Many people will uncritically blame fossil fuel use for recent warm weather. But they are blind to how fossil fuels have reduced climate-related deaths since the 1920s. Since then, climate-related death rates have decreased by 98 percent, explains a Reason Foundation study by Indur Goklany. During this time, carbon dioxide emissions increased significantly.
Thanks to the fertilizers, pesticides, irrigation, and farm machinery enabled by fossil fuels, increased global food production has made droughts less deadly. Where extreme weather leaves people hungry and injured, fossil-fuel based transportation enables fast delivery of food, medical supplies, and disaster response units.
Wealth is a population’s best protection from climate risks, and wealth creation requires affordable, reliable energy. But billions of people in poor under-developed countries are still very vulnerable to climate risks. They need affordable and reliable energy — now. Obstructing their use of fossil fuels endangers their lives.
And droughts? Two recent studies published this year challenge the notion that global warming contributes to them. In the Journal of Climate, CU-Boulder and NOAA researchers “conclude that projections of acute and chronic [increases in severe droughts] … are likely an exaggerated indicator for future Great Plains drought severity.” In the journal Nature, Princeton University researchers find that “there has been little change in drought over the past 60 years.” In the same issue of Nature, a lead IPCC author wrote that “the findings imply that there is no necessary correlation between temperature changes and long-term drought variations.”
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“The Industrial Manifesto,” by Alex Epstein (Center for Industrial Progress. He debates Bill McKibbon above.)
Earlier this year I wrote a short piece in the Daily Camera summarizing the case against extending the City of Boulder’s Carbon Tax. In the 2012 election, it’s Boulder ballot issue 2A. I reproduce it here:
The Boulder City Council’s website touts a “Climate Action Plan” as one of its primarygoals. “The current goal is equivalent to the Kyoto Protocol target – to reduce emissions to a level seven percent below 1990 levels by 2012,” it says. With the city’s carbon tax set to end early next year, it’s worth asking: Is reducing carbon dioxide emissions the best way to respond to global warming?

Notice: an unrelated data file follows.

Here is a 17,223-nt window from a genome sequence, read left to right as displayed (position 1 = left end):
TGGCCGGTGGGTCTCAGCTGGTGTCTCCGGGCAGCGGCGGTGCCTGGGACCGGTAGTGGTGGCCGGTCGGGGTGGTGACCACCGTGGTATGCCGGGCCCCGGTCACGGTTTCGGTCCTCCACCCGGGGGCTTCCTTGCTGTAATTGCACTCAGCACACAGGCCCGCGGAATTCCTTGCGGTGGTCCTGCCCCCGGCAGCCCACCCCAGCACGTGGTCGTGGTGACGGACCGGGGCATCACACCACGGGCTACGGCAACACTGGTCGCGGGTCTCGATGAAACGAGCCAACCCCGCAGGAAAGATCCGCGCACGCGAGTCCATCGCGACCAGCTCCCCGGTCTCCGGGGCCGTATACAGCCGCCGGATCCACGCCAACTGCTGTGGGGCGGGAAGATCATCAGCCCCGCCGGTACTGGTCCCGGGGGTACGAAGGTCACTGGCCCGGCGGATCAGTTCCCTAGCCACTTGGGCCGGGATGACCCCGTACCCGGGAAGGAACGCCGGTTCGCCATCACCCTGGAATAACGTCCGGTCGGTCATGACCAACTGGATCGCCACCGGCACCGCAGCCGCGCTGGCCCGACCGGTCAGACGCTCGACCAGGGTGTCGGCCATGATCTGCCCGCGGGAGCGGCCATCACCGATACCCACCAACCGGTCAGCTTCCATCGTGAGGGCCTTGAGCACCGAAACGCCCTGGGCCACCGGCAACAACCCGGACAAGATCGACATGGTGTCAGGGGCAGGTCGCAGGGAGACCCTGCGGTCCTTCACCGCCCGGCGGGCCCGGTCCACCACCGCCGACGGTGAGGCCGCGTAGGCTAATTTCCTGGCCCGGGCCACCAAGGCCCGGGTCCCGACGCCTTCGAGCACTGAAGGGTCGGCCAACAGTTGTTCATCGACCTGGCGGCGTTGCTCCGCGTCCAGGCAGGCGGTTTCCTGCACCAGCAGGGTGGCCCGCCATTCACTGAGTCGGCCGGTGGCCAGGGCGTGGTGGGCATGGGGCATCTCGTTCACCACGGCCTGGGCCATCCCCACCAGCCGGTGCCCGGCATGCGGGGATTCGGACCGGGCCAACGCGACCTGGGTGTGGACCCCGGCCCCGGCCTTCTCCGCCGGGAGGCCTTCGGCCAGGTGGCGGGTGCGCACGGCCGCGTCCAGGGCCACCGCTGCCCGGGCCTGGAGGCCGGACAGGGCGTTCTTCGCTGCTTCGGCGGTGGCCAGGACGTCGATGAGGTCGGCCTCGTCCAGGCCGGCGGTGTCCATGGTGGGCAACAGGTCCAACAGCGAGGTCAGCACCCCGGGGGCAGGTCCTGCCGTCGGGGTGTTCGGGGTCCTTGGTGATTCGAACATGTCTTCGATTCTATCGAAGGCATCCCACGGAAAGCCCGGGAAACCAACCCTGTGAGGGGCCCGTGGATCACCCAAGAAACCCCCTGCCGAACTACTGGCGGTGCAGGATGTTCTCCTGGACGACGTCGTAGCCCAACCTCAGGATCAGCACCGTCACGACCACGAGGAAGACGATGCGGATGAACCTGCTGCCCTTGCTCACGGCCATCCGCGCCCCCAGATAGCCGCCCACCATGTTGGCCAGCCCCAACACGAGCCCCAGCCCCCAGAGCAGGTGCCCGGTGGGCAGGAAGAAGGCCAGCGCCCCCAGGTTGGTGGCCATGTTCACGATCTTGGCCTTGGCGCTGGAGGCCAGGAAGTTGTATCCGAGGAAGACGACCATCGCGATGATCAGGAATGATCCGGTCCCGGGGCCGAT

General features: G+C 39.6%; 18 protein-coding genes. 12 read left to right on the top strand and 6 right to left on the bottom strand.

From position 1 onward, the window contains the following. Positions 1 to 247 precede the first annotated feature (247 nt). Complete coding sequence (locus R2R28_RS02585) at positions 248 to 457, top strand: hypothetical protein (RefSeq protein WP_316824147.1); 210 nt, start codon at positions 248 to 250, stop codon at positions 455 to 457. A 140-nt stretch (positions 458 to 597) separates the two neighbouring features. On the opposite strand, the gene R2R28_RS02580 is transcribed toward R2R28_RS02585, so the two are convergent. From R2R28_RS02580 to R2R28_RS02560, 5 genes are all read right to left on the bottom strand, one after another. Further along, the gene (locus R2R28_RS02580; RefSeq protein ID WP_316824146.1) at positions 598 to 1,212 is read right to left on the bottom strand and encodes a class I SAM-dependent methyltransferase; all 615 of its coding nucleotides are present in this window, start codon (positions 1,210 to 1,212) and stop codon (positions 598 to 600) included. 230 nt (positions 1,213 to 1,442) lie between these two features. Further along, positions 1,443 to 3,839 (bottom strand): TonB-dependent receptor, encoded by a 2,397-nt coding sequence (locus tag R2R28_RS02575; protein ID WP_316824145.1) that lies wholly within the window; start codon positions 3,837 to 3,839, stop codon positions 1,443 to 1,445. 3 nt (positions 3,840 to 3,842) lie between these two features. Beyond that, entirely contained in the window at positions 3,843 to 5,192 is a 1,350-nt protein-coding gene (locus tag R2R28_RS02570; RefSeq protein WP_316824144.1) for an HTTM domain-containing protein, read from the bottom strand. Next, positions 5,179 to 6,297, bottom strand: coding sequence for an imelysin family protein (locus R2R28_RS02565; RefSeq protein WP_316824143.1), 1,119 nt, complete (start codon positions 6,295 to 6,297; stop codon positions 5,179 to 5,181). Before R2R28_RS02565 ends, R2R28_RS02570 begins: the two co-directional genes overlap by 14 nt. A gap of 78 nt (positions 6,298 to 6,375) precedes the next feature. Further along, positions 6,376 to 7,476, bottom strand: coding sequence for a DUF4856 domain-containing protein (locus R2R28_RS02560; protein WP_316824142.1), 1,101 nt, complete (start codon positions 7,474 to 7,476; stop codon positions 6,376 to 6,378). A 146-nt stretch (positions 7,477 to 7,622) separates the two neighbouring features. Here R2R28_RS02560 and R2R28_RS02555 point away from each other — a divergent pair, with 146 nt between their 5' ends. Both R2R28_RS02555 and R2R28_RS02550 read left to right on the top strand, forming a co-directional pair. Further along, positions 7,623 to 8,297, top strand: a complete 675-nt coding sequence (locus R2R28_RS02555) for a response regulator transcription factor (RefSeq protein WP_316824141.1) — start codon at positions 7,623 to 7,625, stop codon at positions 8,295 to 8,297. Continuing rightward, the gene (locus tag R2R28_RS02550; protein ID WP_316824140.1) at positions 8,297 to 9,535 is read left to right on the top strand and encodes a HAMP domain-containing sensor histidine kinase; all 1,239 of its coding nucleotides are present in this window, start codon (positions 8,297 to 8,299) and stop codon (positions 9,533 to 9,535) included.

Reviewing analysis by retired NCAR Senior Scientist Tom Wigley, Boulder’s University Corporation for Atmospheric Research (UCAR) states that even if the “industrialized and nearly industrialized countries called upon to reduce greenhouse gas emissions in the protocol … continued to abide by Kyoto’s limits” through 2100, global average temperatures would be at most 0.38 degrees Fahrenheit less than midpoint warming projections. Put in perspective, global temperatures decreased by this amount between 1900 and 1910, according to NASA.
Given this tiny effect, I’m not surprised that expert climate economists commissioned by the Copenhagen Consensus Center ranked emission reductions last among cost-effective responses to climate change. More efficient methods, listed at FixTheClimate.com, include adaptation, climate engineering, and carbon storage technologies.
With or without global warming, people — especially those in developing nations –face threats from extreme temperature, coastal flooding, hurricanes, malaria, poverty, starvation, and water stress. While global warming may increase these risks, scholars including Indur Goklany and Bjorn Lomborg convincingly argue that directly reducing these threats and promoting prosperity save more lives at lower cost than attempts involving emissions reductions.
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Other aspects to consider:
[P]roponents say we should tax ‘bads’ like pollution instead of ‘goods’ like capital or labor. Carbon dioxide (CO2) is a ‘bad,’ they contend, because its impact on global climate imposes a ‘social cost.’ But the social cost of carbon is very far from being a known quantity. Try, for example, to discern carbon’s social cost in the following information.
- Global tropical cyclone frequency has declined slightly since 1970, while tropical accumulated cyclone energy (a measure of hurricane strength) has declined significantly since 2006.